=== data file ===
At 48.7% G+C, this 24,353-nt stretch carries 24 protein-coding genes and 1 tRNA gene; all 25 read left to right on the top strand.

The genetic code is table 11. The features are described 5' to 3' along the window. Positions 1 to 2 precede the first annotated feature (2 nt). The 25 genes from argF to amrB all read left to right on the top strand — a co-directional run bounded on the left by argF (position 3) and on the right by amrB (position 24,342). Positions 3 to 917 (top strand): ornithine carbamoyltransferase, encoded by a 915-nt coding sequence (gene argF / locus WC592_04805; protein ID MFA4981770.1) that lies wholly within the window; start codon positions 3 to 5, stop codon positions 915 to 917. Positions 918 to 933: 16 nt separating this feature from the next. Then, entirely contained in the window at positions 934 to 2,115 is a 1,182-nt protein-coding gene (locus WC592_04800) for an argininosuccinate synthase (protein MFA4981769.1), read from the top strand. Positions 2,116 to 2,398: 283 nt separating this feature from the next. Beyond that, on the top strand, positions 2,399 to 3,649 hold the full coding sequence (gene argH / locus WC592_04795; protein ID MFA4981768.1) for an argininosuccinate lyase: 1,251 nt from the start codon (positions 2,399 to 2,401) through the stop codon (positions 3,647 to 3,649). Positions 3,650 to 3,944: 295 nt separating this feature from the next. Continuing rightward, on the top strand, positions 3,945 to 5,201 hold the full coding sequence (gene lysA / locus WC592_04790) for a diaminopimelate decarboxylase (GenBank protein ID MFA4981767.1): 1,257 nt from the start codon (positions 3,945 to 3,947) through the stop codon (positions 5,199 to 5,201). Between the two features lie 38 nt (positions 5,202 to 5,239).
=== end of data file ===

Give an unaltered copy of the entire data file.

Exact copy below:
At 48.7% G+C, this 24,353-nt stretch carries 24 protein-coding genes and 1 tRNA gene; all 25 read left to right on the top strand.

The genetic code is table 11. The features are described 5' to 3' along the window. Positions 1 to 2 precede the first annotated feature (2 nt). The 25 genes from argF to amrB all read left to right on the top strand — a co-directional run bounded on the left by argF (position 3) and on the right by amrB (position 24,342). Positions 3 to 917 (top strand): ornithine carbamoyltransferase, encoded by a 915-nt coding sequence (gene argF / locus WC592_04805; protein ID MFA4981770.1) that lies wholly within the window; start codon positions 3 to 5, stop codon positions 915 to 917. Positions 918 to 933: 16 nt separating this feature from the next. Then, entirely contained in the window at positions 934 to 2,115 is a 1,182-nt protein-coding gene (locus WC592_04800) for an argininosuccinate synthase (protein MFA4981769.1), read from the top strand. Positions 2,116 to 2,398: 283 nt separating this feature from the next. Beyond that, on the top strand, positions 2,399 to 3,649 hold the full coding sequence (gene argH / locus WC592_04795; protein ID MFA4981768.1) for an argininosuccinate lyase: 1,251 nt from the start codon (positions 2,399 to 2,401) through the stop codon (positions 3,647 to 3,649). Positions 3,650 to 3,944: 295 nt separating this feature from the next. Continuing rightward, on the top strand, positions 3,945 to 5,201 hold the full coding sequence (gene lysA / locus WC592_04790) for a diaminopimelate decarboxylase (GenBank protein ID MFA4981767.1): 1,257 nt from the start codon (positions 3,945 to 3,947) through the stop codon (positions 5,199 to 5,201). Between the two features lie 38 nt (positions 5,202 to 5,239).